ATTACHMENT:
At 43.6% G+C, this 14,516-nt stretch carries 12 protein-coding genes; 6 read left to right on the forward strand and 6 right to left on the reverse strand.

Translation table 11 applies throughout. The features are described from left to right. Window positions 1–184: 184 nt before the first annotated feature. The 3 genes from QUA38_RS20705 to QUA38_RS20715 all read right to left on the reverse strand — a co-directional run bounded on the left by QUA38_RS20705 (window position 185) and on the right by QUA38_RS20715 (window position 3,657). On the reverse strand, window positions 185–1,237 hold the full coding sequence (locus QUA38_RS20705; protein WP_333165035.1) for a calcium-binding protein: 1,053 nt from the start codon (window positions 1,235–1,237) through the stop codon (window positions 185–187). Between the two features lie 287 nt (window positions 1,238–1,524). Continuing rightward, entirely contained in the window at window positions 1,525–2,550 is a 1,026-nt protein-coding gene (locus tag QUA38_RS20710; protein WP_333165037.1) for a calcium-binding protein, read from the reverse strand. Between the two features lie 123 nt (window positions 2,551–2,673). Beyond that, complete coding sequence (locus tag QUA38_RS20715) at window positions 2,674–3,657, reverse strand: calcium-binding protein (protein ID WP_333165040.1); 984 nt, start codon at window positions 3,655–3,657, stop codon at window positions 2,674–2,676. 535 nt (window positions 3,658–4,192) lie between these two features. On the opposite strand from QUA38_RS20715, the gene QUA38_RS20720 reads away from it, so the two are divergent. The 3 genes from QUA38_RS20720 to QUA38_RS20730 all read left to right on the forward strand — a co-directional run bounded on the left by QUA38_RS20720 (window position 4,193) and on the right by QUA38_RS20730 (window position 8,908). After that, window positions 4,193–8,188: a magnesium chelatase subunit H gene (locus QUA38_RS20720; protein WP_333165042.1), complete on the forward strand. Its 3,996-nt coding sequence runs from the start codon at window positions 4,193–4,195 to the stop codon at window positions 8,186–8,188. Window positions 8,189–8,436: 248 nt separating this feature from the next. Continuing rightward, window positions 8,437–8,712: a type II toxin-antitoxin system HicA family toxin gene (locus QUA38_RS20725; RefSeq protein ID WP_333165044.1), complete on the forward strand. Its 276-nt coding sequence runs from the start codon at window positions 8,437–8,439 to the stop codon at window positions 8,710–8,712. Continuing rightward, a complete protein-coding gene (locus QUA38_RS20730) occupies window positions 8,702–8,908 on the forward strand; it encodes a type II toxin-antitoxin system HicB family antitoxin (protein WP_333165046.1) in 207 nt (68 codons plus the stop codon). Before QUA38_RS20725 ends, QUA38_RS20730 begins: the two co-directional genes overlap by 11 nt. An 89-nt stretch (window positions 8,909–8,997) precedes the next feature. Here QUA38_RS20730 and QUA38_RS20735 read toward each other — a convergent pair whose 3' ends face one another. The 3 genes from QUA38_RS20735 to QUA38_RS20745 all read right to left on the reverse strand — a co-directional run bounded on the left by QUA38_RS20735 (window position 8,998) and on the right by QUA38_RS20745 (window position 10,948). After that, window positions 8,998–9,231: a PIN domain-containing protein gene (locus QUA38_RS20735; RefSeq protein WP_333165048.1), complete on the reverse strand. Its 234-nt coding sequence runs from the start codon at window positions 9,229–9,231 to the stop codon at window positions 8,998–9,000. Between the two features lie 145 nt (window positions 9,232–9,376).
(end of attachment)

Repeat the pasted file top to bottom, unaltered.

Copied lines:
At 43.6% G+C, this 14,516-nt stretch carries 12 protein-coding genes; 6 read left to right on the forward strand and 6 right to left on the reverse strand.

Translation table 11 applies throughout. The features are described from left to right. Window positions 1–184: 184 nt before the first annotated feature. The 3 genes from QUA38_RS20705 to QUA38_RS20715 all read right to left on the reverse strand — a co-directional run bounded on the left by QUA38_RS20705 (window position 185) and on the right by QUA38_RS20715 (window position 3,657). On the reverse strand, window positions 185–1,237 hold the full coding sequence (locus QUA38_RS20705; protein WP_333165035.1) for a calcium-binding protein: 1,053 nt from the start codon (window positions 1,235–1,237) through the stop codon (window positions 185–187). Between the two features lie 287 nt (window positions 1,238–1,524). Continuing rightward, entirely contained in the window at window positions 1,525–2,550 is a 1,026-nt protein-coding gene (locus tag QUA38_RS20710; protein WP_333165037.1) for a calcium-binding protein, read from the reverse strand. Between the two features lie 123 nt (window positions 2,551–2,673). Beyond that, complete coding sequence (locus tag QUA38_RS20715) at window positions 2,674–3,657, reverse strand: calcium-binding protein (protein ID WP_333165040.1); 984 nt, start codon at window positions 3,655–3,657, stop codon at window positions 2,674–2,676. 535 nt (window positions 3,658–4,192) lie between these two features. On the opposite strand from QUA38_RS20715, the gene QUA38_RS20720 reads away from it, so the two are divergent. The 3 genes from QUA38_RS20720 to QUA38_RS20730 all read left to right on the forward strand — a co-directional run bounded on the left by QUA38_RS20720 (window position 4,193) and on the right by QUA38_RS20730 (window position 8,908). After that, window positions 4,193–8,188: a magnesium chelatase subunit H gene (locus QUA38_RS20720; protein WP_333165042.1), complete on the forward strand. Its 3,996-nt coding sequence runs from the start codon at window positions 4,193–4,195 to the stop codon at window positions 8,186–8,188. Window positions 8,189–8,436: 248 nt separating this feature from the next. Continuing rightward, window positions 8,437–8,712: a type II toxin-antitoxin system HicA family toxin gene (locus QUA38_RS20725; RefSeq protein ID WP_333165044.1), complete on the forward strand. Its 276-nt coding sequence runs from the start codon at window positions 8,437–8,439 to the stop codon at window positions 8,710–8,712. Continuing rightward, a complete protein-coding gene (locus QUA38_RS20730) occupies window positions 8,702–8,908 on the forward strand; it encodes a type II toxin-antitoxin system HicB family antitoxin (protein WP_333165046.1) in 207 nt (68 codons plus the stop codon). Before QUA38_RS20725 ends, QUA38_RS20730 begins: the two co-directional genes overlap by 11 nt. An 89-nt stretch (window positions 8,909–8,997) precedes the next feature. Here QUA38_RS20730 and QUA38_RS20735 read toward each other — a convergent pair whose 3' ends face one another. The 3 genes from QUA38_RS20735 to QUA38_RS20745 all read right to left on the reverse strand — a co-directional run bounded on the left by QUA38_RS20735 (window position 8,998) and on the right by QUA38_RS20745 (window position 10,948). After that, window positions 8,998–9,231: a PIN domain-containing protein gene (locus QUA38_RS20735; RefSeq protein WP_333165048.1), complete on the reverse strand. Its 234-nt coding sequence runs from the start codon at window positions 9,229–9,231 to the stop codon at window positions 8,998–9,000. Between the two features lie 145 nt (window positions 9,232–9,376).